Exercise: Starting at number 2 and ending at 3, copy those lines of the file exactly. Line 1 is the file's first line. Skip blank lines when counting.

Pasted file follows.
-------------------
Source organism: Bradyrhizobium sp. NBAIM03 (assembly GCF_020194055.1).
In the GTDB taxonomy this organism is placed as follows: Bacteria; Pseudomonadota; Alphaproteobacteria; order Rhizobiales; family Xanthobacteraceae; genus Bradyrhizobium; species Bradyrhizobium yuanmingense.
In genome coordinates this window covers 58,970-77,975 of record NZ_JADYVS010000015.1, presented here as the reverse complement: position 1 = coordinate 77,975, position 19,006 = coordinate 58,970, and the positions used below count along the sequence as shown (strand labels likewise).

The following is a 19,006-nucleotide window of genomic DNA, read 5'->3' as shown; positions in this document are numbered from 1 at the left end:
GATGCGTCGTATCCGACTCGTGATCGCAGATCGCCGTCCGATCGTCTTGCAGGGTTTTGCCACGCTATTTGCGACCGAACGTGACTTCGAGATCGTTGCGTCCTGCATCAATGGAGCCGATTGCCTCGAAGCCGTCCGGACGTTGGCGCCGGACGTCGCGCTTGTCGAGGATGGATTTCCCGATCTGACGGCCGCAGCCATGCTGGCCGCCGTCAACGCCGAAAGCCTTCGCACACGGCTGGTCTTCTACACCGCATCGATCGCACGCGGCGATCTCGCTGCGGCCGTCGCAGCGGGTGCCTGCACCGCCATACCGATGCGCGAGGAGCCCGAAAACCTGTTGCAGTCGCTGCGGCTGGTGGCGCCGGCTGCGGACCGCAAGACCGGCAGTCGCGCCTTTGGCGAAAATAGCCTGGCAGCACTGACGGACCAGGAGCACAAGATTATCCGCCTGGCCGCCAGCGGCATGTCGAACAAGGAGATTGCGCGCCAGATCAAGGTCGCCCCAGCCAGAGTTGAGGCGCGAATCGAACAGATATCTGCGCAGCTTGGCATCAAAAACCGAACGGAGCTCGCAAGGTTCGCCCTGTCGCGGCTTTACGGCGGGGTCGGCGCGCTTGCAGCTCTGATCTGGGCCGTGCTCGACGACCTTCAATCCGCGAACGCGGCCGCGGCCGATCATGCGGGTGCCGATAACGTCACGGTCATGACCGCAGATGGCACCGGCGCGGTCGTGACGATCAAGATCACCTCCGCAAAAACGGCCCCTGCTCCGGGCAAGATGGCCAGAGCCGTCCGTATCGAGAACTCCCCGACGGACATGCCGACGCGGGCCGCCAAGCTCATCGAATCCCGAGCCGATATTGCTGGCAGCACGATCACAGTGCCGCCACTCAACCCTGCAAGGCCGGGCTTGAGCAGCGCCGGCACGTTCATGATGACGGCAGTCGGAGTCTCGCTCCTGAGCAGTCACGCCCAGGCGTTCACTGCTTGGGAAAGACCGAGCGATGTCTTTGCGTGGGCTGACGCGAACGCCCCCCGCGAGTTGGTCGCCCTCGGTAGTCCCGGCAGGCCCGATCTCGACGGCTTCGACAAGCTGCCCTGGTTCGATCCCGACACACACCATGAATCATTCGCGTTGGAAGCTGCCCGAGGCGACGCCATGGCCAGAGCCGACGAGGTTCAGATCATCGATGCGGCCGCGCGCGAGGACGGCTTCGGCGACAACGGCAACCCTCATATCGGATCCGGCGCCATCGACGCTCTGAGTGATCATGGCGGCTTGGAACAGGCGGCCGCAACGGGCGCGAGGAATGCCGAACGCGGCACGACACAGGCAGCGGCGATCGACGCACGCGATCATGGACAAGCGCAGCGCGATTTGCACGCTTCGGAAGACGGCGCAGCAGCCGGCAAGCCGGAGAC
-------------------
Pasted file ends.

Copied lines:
In the GTDB taxonomy this organism is placed as follows: Bacteria; Pseudomonadota; Alphaproteobacteria; order Rhizobiales; family Xanthobacteraceae; genus Bradyrhizobium; species Bradyrhizobium yuanmingense.
In genome coordinates this window covers 58,970-77,975 of record NZ_JADYVS010000015.1, presented here as the reverse complement: position 1 = coordinate 77,975, position 19,006 = coordinate 58,970, and the positions used below count along the sequence as shown (strand labels likewise).